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Trigonometry for Solving Problems

  • Lesson
Mally Moody
Location: unknown

This lesson offers a pair of puzzles to enforce the skills of identifying equivalent trigonometric expressons. Addtional worksheets enhance students' abilities to appreciate and use trigonometry as a tool in problem solving. This lesson is adapted from an article by Mally Moody, which appeared in the March 1992 edition of Mathematics Teacher.  

Prerequisites:  Students should be familiar with trigonometric functions and their definitions.

These are independent activities to be used during relevant lessons in any trigonometric unit.  Each can be incorporated into a daily plan.  The time required varies according to the level and ability of the students and the amount of discussion generated by the teacher and students.

Trigonometry Practice  

For the first puzzle, Trigonometry Square 1, students must apply trig values for some common angles. Prepare the activity sheet but cutting up the sheets into squares, and ideally laminating them.

pdficon Activity Sheet: Trigonometry Square 1 

Place the sixteen squares in an envelope. Divide students into groups (groups of three work well). Give each group an envelope of squares, and instruct them to match equivalent expressions to create one large square, lining up equivalent values. Students will review and learn common equivalents and will be better prepared to deal comfortably with trigonometric functions in more advanced studies. If a group seems to be having difficulty, suggest identifying one of the corner squares to get started. (Note that the arrangement on the original activity sheet represents one possible solution, though students may find others.)

Trigonometry Square 2 is the same idea as Trigonometry Square 1, exept here the students will be matching equivalent expressions, using trig identities.

pdficon Activity Sheet: Trigonometry Square 2 

These sheets are "answered" by the correct assembly of the puzzle.  Some answers will vary on these two activity sheets.  Students should be encouraged to present and defend their own answers. They should also be encouraged to reflect on and accept the possibilities suggested by classmates.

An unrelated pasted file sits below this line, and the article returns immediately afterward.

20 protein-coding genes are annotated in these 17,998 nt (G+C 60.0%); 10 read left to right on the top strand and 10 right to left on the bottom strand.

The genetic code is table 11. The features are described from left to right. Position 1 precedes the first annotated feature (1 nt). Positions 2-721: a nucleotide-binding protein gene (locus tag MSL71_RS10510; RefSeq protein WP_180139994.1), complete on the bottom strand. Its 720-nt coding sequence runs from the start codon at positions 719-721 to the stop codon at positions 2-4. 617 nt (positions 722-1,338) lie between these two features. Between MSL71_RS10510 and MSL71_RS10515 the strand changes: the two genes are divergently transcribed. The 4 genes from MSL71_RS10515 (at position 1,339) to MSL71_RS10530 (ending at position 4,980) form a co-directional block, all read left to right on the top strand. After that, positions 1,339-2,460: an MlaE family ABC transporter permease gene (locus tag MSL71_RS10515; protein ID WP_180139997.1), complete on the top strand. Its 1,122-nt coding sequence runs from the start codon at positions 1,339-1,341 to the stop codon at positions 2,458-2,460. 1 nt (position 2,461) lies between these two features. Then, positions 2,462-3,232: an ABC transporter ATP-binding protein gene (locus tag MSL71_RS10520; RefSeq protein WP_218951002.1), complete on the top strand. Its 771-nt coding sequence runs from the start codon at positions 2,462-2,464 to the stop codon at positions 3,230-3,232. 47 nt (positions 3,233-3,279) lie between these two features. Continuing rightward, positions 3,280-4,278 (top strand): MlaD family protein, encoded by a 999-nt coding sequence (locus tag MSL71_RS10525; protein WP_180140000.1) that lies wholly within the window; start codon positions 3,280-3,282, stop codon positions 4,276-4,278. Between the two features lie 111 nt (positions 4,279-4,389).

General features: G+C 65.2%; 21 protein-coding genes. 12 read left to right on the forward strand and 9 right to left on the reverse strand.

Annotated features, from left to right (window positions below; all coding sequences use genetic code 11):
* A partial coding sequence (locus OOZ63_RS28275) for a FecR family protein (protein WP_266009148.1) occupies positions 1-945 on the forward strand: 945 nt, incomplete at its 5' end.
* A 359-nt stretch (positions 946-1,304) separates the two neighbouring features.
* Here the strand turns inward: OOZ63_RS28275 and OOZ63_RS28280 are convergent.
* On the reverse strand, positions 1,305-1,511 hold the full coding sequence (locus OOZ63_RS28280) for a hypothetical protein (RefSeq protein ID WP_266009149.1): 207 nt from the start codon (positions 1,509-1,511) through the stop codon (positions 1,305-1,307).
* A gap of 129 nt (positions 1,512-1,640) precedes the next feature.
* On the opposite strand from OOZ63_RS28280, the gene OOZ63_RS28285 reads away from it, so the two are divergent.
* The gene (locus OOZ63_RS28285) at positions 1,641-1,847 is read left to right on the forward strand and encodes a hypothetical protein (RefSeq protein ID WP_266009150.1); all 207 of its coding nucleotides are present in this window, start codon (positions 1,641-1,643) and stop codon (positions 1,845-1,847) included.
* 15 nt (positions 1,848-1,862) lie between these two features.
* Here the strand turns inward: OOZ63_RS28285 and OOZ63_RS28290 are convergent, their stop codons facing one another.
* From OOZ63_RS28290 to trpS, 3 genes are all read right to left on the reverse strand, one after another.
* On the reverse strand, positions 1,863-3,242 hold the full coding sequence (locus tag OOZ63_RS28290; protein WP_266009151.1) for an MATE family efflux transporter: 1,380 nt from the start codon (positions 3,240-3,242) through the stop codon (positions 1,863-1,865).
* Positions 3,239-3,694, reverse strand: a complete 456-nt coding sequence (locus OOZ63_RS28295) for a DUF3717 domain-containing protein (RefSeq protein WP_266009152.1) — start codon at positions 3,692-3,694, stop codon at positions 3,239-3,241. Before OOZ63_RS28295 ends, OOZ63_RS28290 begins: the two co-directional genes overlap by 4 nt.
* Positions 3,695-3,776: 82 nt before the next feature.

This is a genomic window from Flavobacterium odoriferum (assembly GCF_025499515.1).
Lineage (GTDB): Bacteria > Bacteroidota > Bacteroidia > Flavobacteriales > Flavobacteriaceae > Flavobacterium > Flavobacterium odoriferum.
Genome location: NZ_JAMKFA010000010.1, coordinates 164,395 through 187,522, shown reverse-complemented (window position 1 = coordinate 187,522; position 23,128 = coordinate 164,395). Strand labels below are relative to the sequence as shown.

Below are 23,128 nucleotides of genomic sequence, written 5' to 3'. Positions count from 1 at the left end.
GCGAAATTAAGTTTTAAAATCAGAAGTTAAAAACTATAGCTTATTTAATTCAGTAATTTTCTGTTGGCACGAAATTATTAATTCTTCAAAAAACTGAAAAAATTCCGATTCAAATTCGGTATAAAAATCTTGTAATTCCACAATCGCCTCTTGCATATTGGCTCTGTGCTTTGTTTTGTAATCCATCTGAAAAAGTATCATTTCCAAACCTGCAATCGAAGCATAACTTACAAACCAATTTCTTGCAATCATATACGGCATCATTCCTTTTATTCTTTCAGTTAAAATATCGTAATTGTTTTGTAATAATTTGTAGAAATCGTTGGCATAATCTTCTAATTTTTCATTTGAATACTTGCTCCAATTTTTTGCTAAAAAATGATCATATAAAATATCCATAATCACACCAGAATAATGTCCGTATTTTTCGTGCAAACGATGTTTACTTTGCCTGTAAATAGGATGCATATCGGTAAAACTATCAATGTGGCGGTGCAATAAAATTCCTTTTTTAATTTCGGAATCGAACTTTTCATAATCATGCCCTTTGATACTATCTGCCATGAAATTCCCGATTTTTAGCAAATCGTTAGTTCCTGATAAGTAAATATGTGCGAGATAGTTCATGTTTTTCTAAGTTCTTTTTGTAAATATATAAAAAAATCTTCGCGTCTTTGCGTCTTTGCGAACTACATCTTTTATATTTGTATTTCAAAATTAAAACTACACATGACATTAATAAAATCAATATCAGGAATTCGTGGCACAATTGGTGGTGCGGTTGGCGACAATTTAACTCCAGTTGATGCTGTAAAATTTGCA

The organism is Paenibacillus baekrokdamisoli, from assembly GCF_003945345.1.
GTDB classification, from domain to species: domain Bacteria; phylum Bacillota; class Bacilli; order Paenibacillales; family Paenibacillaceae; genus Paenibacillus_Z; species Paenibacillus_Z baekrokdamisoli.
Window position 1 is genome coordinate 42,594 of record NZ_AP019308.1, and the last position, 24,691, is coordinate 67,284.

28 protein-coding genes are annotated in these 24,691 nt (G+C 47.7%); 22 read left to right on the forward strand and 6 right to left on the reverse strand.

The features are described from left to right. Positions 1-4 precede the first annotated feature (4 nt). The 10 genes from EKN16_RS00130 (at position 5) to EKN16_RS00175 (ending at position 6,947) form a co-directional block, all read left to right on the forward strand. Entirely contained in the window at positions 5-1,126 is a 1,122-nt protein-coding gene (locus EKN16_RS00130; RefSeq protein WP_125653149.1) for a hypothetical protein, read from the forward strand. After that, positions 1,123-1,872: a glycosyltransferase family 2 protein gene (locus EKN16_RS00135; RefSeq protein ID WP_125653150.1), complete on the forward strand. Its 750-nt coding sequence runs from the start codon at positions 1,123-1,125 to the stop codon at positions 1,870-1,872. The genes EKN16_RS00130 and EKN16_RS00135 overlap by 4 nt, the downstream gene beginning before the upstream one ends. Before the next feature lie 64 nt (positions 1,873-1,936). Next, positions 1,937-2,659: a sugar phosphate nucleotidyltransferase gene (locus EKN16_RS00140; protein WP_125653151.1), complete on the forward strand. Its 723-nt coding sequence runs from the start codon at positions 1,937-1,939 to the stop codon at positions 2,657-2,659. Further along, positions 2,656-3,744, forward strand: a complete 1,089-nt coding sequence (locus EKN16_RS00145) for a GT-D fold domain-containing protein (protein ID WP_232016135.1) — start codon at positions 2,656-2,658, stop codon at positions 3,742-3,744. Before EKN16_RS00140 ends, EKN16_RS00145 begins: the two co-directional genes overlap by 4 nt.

Applying Trigonometry to Situations 

Angle of Elevation This activity includes two problems. The first uses right-triangle trigonometry to determine the heigth of a cliff. The second uses the law of sines. Distribute a copy of Sheet 1 to each student and allow time for individual contemplation of the material.

pdficon Activity Sheet: Angle of Elevation 

Encourage students to use a calculator. Students should then work in small groups, comparing ideas. As students begin work, emphasize that many "correct" answers are possible but that teams should agree on one answer to each of problems. Finally, the teacher should initiate a whole-class discussion; record the consensus of answers to 1(a), 1(b), and 1(c) on the overhead transparency; and discuss the different groups' answers to problem 2. Answers: 1(a), 1(b), 1(c), 2(b), 2(c), and 2(d).

Angle of Declination After discussing the answers to the Angle of Elevation Sheet, distribute the next one.

pdficon Activity Sheet: Angle of Declination 

This activity includes one problem in which the law of cosines can be used and another that is open to a variety of approaches. The procedure for using this sheet is similar to that for the previous sheet, providing students time to devise their own problems, and then comparing results as a class.


Sheet 1:  1(a) Answers will vary.  Some may say that Chris is standing at the base of the cliff and looking straight up; others may say that he could be back infinitely far.  Others may argue that the distance would have to be at least a few feet from the base actually to identify the top.  They may also say that limited ability to see will require that Chris be no more than a few miles away.  1(b) The greater the distance, the greater the height.  1(c) The greater the angle, the greater the height. 1(c) Answers will vary.  Many students will simply swap angle measures.  2(b) The angle measures must be 60 degrees, but distance will vary.  2(c) The sum of the selected angle measures must be 90 degrees, but distance will vary.  2(d) One of the selected measures must be 90 degrees. Other answers will vary.

Sheet 2 1(a) Answers will vary. The airplane must be off the ground and high enough for the pilot to spot the villages but low enough that the villages can be discerned.  1(b) the angle measures must be between 9 degrees and 90 degrees.  1(c) The larger the angles, the closer the villages.  1(d) The greater the height, the farther apart the villages.  2. Answers will vary.  Some students may elect to measure the angles adjacent to the street side of the triangle and to determine additional information by computation.  Others may elect to measure the other two sides or an angle and another side.


Learning Objectives

Students will be able to:

  • Analyze situations, check for limitations, and examine appropriate methods of solutions using trigonometry
  • Practice manipulating trigonometric functions and in substituting equivalent expressions
  • Work in small groups encouraging classmates and communicating thoughts